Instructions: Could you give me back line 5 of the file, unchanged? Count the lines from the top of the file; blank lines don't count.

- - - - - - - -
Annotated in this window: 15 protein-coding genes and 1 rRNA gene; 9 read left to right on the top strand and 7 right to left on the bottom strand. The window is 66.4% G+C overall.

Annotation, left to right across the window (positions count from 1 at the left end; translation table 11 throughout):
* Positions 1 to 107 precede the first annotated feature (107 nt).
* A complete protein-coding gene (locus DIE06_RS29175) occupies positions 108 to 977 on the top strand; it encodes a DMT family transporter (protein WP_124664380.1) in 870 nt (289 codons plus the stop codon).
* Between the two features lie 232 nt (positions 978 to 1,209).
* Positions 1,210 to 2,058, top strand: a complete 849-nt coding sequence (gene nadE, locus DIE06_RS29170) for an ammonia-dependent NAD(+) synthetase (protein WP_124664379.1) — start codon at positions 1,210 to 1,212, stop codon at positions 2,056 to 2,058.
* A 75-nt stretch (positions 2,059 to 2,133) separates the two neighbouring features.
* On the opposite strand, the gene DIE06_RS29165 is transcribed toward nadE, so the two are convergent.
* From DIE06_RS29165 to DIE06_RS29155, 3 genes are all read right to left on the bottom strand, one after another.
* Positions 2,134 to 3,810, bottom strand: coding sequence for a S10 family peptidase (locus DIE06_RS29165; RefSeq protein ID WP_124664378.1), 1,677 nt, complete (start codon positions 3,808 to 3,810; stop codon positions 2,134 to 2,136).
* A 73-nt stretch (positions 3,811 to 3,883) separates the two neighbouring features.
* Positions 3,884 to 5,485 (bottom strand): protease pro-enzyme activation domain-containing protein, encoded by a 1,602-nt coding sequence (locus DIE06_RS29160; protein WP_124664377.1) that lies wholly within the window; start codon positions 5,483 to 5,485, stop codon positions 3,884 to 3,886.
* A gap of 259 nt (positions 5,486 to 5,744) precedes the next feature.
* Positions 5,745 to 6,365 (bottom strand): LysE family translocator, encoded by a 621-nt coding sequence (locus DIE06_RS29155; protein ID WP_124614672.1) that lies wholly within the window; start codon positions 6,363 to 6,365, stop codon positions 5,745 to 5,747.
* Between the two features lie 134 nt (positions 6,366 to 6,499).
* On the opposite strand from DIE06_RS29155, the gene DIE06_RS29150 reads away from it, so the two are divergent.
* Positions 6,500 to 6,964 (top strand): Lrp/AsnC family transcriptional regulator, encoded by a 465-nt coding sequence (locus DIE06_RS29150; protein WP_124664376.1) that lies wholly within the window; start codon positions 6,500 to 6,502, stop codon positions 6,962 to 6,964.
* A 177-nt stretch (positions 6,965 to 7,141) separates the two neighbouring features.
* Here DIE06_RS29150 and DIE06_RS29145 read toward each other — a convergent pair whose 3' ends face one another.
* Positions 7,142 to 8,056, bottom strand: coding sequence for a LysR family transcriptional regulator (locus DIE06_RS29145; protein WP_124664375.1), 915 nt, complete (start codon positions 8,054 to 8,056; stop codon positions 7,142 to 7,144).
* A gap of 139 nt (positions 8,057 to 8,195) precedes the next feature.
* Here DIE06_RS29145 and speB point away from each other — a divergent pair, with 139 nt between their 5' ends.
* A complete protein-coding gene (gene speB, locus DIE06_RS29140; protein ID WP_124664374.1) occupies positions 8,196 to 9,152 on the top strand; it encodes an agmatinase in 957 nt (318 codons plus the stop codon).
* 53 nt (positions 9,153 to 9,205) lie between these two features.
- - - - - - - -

* Between the two features lie 232 nt (positions 978 to 1,209).